Top 10 Travel Essentials

What Seniors and Baby Boomers Should Pack

Woman packing clothes in suitcase
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Packing is part of any travel experience. Whether you are headed to a beach condominium or going on an Alaskan cruise, you will need to bring appropriate clothing and travel gear. Here are 10 travel essentials to include on any trip.

01 of 10

Wheeled Suitcase / Backpack / Duffel Bag

Senior couple with wheeled suitcase
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Wheeled luggage has revolutionized travel. No more backaches and strained muscles! Today you can buy suitcases, backpacks and duffel bags with attached wheels, any of which can make transporting luggage easy, if not entirely effortless. If you are planning to hike or walk over rough surfaces, consider a buying a wheeled backpack or duffel bag so you can pick it up and carry it as necessary.

02 of 10

Daypack / Tote Bag

You will need something to carry maps, snacks and water in while you explore. Keep your heavy wheeled bag in your hotel room and pack daily essentials in a daypack or tote. Daypacks, while not quite as stylish as tote bags, distribute the weight of your travel items more comfortably across your back and shoulders. If you have back, neck or shoulder issues, a daypack might be a better choice for you.

03 of 10

Comfortable Shoes

Leave the high heels and beach sandals at home — unless, of course, you are going to the beach — and pack shoes you can really walk in. Be sure to break them in before your trip begins. Blisters can ruin a perfectly-planned vacation.

04 of 10

Personal Toiletries / Medications / Glasses

These essential items vary from person to person. You will need to bring small, three-ounce (100 milliliter) bottles of liquids and gels if you are traveling by air and intend to pack your toiletries in your carry-on bag. Bring your medications in their original prescription bottles, not in a weekly pill organizer. If you normally use a pill organizer, pack it empty and set it up when you arrive at your destination. Remember to pack your glasses, especially if you are not sure you will be able to buy contact lens solution while on your trip.

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05 of 10

Money Belt

Don’t fool yourself — pickpockets are deft and quick, and they will relieve you of your money and passport before you know what has happened. Buy a money belt and use it wherever you go. Save your daypack and purse for items you can afford to replace, such as maps and water bottles.

06 of 10

Rain Gear

Collapsible umbrellas, water-repellent jackets, ponchos and folding hats make all-weather travel bearable. Unless you are headed to Death Valley, you will probably need one or more of these items.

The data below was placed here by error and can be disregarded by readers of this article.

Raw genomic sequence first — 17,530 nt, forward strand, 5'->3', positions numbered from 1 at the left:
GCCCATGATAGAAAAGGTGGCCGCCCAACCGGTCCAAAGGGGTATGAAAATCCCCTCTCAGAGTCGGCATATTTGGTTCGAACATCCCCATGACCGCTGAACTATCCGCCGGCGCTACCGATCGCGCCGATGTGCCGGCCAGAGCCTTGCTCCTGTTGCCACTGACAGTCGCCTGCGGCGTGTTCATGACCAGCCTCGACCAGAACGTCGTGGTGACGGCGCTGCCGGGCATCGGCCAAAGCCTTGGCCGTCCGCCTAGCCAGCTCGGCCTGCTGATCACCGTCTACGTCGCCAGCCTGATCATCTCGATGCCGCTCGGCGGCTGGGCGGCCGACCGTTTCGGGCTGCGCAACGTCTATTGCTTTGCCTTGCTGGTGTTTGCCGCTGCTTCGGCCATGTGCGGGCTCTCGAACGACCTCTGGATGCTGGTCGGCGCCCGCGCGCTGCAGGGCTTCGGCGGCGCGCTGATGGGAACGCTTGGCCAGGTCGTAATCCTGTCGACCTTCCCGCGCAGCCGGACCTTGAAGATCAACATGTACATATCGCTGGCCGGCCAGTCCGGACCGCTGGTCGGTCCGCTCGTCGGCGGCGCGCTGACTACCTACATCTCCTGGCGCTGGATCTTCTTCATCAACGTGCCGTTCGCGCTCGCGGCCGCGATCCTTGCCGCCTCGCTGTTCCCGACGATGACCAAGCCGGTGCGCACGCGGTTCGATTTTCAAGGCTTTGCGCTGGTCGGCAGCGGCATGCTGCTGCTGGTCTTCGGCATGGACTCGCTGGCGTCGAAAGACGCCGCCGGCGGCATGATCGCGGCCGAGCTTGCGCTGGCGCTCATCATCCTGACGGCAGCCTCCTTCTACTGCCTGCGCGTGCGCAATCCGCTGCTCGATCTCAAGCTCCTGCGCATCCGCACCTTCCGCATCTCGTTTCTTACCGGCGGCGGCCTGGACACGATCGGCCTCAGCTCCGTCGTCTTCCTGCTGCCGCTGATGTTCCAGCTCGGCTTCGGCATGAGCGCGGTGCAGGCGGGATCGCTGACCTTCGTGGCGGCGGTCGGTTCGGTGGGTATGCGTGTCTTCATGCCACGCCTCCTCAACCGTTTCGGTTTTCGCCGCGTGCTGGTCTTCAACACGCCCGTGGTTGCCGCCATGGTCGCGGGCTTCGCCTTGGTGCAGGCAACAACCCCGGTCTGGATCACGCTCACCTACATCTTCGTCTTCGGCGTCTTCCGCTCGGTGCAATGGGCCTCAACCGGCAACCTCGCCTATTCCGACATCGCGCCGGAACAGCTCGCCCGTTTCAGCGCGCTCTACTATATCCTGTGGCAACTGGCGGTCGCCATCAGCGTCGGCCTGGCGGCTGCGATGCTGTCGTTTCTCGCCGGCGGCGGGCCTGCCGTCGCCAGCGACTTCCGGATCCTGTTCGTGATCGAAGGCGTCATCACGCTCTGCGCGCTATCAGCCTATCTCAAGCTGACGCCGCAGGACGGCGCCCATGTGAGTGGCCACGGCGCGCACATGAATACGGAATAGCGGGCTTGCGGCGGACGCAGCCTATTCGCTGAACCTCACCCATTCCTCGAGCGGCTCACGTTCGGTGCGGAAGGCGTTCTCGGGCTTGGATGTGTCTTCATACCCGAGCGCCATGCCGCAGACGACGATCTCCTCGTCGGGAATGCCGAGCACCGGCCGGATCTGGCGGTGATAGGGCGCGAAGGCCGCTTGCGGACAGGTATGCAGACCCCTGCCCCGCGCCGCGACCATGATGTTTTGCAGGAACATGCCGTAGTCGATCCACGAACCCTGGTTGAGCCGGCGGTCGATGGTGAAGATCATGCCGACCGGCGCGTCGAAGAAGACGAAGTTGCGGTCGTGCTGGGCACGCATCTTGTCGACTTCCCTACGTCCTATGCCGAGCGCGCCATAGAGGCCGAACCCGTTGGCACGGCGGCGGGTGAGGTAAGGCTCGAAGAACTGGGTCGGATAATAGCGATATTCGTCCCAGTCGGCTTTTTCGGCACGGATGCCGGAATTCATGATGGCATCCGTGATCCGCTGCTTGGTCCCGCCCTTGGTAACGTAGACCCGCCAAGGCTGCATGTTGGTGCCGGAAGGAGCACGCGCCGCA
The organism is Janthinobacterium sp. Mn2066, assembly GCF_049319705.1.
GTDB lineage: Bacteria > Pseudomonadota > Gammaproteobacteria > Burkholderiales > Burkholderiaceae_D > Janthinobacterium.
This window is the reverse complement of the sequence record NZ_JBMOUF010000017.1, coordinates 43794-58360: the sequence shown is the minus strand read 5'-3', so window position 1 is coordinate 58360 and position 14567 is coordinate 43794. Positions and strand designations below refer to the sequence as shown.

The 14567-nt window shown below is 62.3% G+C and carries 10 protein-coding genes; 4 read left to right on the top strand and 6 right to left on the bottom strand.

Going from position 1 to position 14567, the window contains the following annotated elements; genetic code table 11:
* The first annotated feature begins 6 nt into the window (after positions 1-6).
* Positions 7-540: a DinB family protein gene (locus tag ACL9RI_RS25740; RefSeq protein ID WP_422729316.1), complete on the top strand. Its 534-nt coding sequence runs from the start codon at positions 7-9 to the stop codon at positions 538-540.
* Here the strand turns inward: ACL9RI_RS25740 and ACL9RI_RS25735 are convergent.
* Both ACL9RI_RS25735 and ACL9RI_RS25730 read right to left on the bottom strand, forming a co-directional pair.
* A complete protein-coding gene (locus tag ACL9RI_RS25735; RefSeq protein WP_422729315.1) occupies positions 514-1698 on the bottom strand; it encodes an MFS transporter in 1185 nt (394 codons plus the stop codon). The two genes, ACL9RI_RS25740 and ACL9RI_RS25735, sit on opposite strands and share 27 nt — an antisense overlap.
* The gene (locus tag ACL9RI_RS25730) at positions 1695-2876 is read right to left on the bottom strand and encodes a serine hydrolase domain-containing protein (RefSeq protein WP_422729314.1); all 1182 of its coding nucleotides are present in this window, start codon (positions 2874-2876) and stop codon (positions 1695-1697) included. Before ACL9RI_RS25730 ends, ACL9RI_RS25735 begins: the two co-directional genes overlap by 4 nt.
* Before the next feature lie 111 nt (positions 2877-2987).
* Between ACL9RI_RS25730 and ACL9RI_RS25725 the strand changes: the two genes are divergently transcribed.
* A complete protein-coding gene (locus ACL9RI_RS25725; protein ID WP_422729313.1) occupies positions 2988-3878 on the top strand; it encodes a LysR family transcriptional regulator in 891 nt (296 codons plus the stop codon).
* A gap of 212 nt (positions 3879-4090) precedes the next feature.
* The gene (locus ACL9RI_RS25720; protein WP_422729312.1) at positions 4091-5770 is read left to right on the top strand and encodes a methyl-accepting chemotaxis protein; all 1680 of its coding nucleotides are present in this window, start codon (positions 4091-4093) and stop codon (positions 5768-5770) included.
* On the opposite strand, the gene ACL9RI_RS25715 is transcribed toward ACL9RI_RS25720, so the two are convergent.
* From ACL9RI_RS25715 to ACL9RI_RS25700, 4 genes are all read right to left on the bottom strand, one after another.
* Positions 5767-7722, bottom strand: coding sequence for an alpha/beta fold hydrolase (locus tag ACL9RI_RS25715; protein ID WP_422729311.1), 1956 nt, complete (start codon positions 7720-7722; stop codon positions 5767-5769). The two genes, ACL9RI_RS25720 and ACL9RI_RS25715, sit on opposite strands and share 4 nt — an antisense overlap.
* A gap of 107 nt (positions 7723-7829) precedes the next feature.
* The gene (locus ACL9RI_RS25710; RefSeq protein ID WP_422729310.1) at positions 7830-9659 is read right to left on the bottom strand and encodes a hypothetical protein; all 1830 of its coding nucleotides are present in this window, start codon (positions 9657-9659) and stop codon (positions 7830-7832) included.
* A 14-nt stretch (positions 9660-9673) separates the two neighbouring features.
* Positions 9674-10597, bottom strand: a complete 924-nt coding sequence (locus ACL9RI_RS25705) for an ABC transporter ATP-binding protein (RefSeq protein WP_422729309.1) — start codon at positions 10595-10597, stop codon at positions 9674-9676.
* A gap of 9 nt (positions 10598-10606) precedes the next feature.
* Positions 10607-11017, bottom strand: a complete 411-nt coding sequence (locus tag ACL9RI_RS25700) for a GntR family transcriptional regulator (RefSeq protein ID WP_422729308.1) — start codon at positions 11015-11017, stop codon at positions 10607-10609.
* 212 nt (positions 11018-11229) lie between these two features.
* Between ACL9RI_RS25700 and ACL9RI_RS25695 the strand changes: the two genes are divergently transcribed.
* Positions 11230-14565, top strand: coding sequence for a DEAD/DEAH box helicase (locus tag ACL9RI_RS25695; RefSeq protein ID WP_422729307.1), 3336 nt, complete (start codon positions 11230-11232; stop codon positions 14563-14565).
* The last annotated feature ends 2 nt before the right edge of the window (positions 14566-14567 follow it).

07 of 10

Travel Alarm

You will want to know what time it is and when to wake up, especially if you are traveling with a tour group. Many people use the alarm functions on their watches or cell phones for this purpose. Others prefer a small, battery-powered travel alarm clock that is easy to see in the dark.

08 of 10

Voltage Converter and Plug Adapters

If you are traveling overseas and use plug-in appliances or electronic equipment, you will definitely need plug adapters. Some hair dryers, travel irons, device chargers, laptops and cell phones are dual voltage, but others need a voltage converter.

Check the label on each item you plan to bring. If the label says “Input 100V-240V 50 / 60 Hz,” the item is dual voltage and only needs a plug adapter. If you do not see this information on your appliance or electronic device, never plug it directly into a foreign wall outlet. You must use a voltage converter to “step down” the 220-volt current. Without the voltage converter, your appliance will be destroyed.

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09 of 10

Map / Guidebook

Bring guidebooks and domestic maps with you. Do some research on map prices if you plan to travel overseas. In many cases, it is less expensive to buy local maps at your destination rather than in your local bookstore. You will need to factor in the currency exchange rate when comparing map prices. Many tourist information offices will give you free maps of areas that are popular with visitors.

Many people tear out relevant guidebook chapters and carry only the pages they need. This approach saves weight, but it destroys the guidebook. Go on a trial outing with your daypack, carrying the entire guidebook, your camera, water and food. If your daypack is too heavy, you may want to disassemble your guidebook and leave most of the pages at home.

10 of 10

Backup Documents

Make copies of your passport and ticket receipts and keep them in a safe place in your luggage. If your passport is stolen, having a copy on hand will speed up the replacement process. Leave a second copy of your passport with a family member back home. You may also want to bring copies of other documents, such as your credit card’s rental car insurance coverage information, depending on your travel plans. It is also a good idea to bring telephone numbers for your bank, credit card company and travel agent in case you need to contact them.